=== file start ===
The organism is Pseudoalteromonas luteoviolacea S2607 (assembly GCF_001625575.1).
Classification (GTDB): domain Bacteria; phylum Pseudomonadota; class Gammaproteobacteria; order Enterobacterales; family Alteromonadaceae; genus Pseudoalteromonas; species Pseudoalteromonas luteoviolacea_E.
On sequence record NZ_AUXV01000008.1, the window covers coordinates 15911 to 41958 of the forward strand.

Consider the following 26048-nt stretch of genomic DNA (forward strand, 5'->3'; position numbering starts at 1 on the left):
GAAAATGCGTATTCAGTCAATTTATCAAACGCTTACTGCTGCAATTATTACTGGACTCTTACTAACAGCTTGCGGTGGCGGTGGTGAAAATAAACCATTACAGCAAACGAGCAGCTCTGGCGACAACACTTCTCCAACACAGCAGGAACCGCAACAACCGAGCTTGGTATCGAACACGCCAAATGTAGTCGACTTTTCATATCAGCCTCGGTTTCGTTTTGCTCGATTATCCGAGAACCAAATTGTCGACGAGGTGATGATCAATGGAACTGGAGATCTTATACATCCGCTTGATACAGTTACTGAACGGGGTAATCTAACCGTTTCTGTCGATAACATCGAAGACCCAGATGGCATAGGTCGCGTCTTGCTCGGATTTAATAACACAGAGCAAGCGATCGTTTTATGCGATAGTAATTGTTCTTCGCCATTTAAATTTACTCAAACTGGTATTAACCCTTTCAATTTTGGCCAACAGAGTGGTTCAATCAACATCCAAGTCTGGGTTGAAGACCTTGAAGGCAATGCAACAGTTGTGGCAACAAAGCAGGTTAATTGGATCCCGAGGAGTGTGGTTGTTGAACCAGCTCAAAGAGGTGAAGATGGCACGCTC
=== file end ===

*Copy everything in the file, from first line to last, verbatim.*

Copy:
The organism is Pseudoalteromonas luteoviolacea S2607 (assembly GCF_001625575.1).
Classification (GTDB): domain Bacteria; phylum Pseudomonadota; class Gammaproteobacteria; order Enterobacterales; family Alteromonadaceae; genus Pseudoalteromonas; species Pseudoalteromonas luteoviolacea_E.
On sequence record NZ_AUXV01000008.1, the window covers coordinates 15911 to 41958 of the forward strand.

Consider the following 26048-nt stretch of genomic DNA (forward strand, 5'->3'; position numbering starts at 1 on the left):
GAAAATGCGTATTCAGTCAATTTATCAAACGCTTACTGCTGCAATTATTACTGGACTCTTACTAACAGCTTGCGGTGGCGGTGGTGAAAATAAACCATTACAGCAAACGAGCAGCTCTGGCGACAACACTTCTCCAACACAGCAGGAACCGCAACAACCGAGCTTGGTATCGAACACGCCAAATGTAGTCGACTTTTCATATCAGCCTCGGTTTCGTTTTGCTCGATTATCCGAGAACCAAATTGTCGACGAGGTGATGATCAATGGAACTGGAGATCTTATACATCCGCTTGATACAGTTACTGAACGGGGTAATCTAACCGTTTCTGTCGATAACATCGAAGACCCAGATGGCATAGGTCGCGTCTTGCTCGGATTTAATAACACAGAGCAAGCGATCGTTTTATGCGATAGTAATTGTTCTTCGCCATTTAAATTTACTCAAACTGGTATTAACCCTTTCAATTTTGGCCAACAGAGTGGTTCAATCAACATCCAAGTCTGGGTTGAAGACCTTGAAGGCAATGCAACAGTTGTGGCAACAAAGCAGGTTAATTGGATCCCGAGGAGTGTGGTTGTTGAACCAGCTCAAAGAGGTGAAGATGGCACGCTC